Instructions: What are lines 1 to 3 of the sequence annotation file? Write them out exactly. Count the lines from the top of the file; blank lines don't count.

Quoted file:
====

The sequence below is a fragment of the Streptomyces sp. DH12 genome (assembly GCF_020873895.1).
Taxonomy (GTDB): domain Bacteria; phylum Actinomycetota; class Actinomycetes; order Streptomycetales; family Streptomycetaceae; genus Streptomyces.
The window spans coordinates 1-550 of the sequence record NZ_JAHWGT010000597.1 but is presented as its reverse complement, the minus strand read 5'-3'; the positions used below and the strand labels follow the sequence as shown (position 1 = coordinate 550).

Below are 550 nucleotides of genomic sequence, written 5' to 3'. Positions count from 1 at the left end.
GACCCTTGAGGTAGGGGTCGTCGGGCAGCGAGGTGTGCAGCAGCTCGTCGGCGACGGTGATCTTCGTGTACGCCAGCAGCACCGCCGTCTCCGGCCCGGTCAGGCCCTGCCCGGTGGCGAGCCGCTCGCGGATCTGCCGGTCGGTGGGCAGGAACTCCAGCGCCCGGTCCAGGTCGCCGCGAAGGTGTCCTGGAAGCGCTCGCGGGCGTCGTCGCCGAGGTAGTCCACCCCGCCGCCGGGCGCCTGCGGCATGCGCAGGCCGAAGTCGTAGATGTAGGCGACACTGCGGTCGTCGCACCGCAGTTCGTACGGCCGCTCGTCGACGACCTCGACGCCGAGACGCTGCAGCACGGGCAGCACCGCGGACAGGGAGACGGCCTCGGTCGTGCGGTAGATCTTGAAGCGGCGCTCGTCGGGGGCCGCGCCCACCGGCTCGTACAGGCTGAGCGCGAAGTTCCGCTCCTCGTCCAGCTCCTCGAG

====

The sequence below is a fragment of the Streptomyces sp. DH12 genome (assembly GCF_020873895.1).
Taxonomy (GTDB): domain Bacteria; phylum Actinomycetota; class Actinomycetes; order Streptomycetales; family Streptomycetaceae; genus Streptomyces.
The window spans coordinates 1-550 of the sequence record NZ_JAHWGT010000597.1 but is presented as its reverse complement, the minus strand read 5'-3'; the positions used below and the strand labels follow the sequence as shown (position 1 = coordinate 550).